A large population was forced out of their homes, harvesting of paddy crops halted and marriage season was badly affected in the border areas due to heavy shelling and firing. The officer added that there have been 85 ceasefire violations by Pakistan along the LoC in Jammu region falling under 16 Corps area and 19 ceasefire violations have been recorded along the LoC in Kashmir region falling under 15 Corps area.
(India and Pakistan entered into no-firing agreement along the India-Pakistan border in Jammu and Kashmir in 2003. On 25 November, 2003, the Director Generals of Military Operations of India and Pakistan agreed to observe a ceasefire along the International Border, Line of Control and Actual Ground Position Line in Jammu and Kashmir.)
Violence during elections
During the bypolls for the Srinagar Lok Sabha seat in April this year, at least eight people were killed in clashes with security forces, reports have said. The biggest bloodshed was recorded in Srinagar, where the by-election was held along with 10 assembly constituencies in eight states, including New Delhi's Rajouri Garden.
"There were more than 200 incidents of violence, mostly in Budgam district, which included stone-pelting, petrol bomb attacks, setting ablaze of a polling station, some vehicles and attempt to burn another two polling booths," Jammu and Kashmir chief electoral officer Shantmanu was quoted as saying by Hindustan Times. During clashes in Budgam district, police initially used tear gas against protesters who were throwing stones, but then opened fire, killing seven people, a senior police officer told Reuters. On 2 May, the Election Commission cancelled the 25 May Anantnag Lok Sabha bypoll, citing poor law and order situation and lack of adequate central forces. Earlier, the EC had planned to hold the bypoll on 12 April but had postponed it to 25 May, citing similar problems in the Kashmir Valley.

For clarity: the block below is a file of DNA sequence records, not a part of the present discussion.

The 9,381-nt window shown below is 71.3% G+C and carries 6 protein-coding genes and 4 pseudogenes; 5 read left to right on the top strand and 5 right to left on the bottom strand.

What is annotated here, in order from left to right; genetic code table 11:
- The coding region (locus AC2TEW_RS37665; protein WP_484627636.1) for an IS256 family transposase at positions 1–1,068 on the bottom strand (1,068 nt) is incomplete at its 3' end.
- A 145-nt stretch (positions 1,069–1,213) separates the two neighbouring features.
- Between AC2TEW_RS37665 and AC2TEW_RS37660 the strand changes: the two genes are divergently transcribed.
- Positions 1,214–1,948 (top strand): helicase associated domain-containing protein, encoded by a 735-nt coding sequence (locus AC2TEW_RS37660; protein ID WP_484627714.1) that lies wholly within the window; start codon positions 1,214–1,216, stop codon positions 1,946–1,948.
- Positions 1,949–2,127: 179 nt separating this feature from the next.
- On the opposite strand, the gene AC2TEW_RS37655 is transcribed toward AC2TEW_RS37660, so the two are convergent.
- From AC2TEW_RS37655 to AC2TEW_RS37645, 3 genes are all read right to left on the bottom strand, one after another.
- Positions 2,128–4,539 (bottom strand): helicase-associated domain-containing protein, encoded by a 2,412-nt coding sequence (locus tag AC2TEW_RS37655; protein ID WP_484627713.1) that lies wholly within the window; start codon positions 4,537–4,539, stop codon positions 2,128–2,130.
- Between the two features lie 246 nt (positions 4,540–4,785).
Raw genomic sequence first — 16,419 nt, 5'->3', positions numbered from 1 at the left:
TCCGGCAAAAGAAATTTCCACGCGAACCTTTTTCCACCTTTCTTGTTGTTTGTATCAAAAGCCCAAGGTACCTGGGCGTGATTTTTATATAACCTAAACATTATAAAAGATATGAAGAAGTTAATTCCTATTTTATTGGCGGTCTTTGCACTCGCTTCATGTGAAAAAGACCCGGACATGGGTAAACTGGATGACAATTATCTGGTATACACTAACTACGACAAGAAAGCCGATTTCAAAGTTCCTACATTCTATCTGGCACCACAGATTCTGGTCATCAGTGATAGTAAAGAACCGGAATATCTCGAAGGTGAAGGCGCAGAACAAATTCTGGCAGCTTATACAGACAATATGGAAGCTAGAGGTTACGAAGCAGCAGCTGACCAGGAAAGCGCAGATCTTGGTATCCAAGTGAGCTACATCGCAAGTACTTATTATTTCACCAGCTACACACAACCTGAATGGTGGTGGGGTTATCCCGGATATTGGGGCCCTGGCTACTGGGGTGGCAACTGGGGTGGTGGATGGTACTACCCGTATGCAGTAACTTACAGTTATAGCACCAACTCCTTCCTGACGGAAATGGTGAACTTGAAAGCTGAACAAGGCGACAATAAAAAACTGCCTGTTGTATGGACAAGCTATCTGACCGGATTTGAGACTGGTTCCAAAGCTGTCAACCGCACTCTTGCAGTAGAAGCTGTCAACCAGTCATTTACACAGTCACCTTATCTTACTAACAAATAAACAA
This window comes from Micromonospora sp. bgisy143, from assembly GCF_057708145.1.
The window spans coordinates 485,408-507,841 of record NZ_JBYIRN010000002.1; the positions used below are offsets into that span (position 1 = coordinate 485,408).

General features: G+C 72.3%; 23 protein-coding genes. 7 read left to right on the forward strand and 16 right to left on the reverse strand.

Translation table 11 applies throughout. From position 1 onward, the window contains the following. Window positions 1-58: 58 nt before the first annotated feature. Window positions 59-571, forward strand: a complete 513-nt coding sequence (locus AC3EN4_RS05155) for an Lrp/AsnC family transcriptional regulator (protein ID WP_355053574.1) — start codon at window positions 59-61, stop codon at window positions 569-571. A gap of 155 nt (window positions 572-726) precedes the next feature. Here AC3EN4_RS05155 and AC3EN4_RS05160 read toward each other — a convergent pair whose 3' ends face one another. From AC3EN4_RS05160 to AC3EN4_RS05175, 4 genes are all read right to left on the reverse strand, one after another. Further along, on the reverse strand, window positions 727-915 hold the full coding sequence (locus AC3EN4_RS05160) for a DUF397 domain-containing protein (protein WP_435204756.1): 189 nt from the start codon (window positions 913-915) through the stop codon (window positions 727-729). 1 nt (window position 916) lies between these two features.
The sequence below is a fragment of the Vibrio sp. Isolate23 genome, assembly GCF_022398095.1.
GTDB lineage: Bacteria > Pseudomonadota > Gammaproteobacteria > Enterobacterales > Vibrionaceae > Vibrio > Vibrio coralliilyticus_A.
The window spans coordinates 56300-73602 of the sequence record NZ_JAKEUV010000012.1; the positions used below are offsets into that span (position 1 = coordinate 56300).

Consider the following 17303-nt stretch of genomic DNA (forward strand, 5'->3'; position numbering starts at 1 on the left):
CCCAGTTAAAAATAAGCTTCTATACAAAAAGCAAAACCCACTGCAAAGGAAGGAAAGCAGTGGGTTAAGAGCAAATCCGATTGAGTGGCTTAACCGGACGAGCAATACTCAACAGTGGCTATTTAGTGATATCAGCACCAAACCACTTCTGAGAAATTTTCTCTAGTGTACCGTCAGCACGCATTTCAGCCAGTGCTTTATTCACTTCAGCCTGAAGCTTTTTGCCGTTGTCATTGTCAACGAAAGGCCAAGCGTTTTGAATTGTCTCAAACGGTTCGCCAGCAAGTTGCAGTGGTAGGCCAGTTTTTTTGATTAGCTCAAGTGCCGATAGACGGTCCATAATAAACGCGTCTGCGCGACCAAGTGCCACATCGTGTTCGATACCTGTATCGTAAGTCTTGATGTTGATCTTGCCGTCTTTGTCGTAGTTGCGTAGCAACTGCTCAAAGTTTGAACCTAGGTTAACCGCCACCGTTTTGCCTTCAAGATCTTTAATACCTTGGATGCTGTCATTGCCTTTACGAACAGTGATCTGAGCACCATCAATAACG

In its 10-page order issued late on Monday night, the poll panel said "in view of the prevailing ground situation and non-availability of sufficient security forces, the Commission is of the considered view that peaceful, free and fair poll is not feasible on 25 May, as scheduled, though some political parties have asked for the same."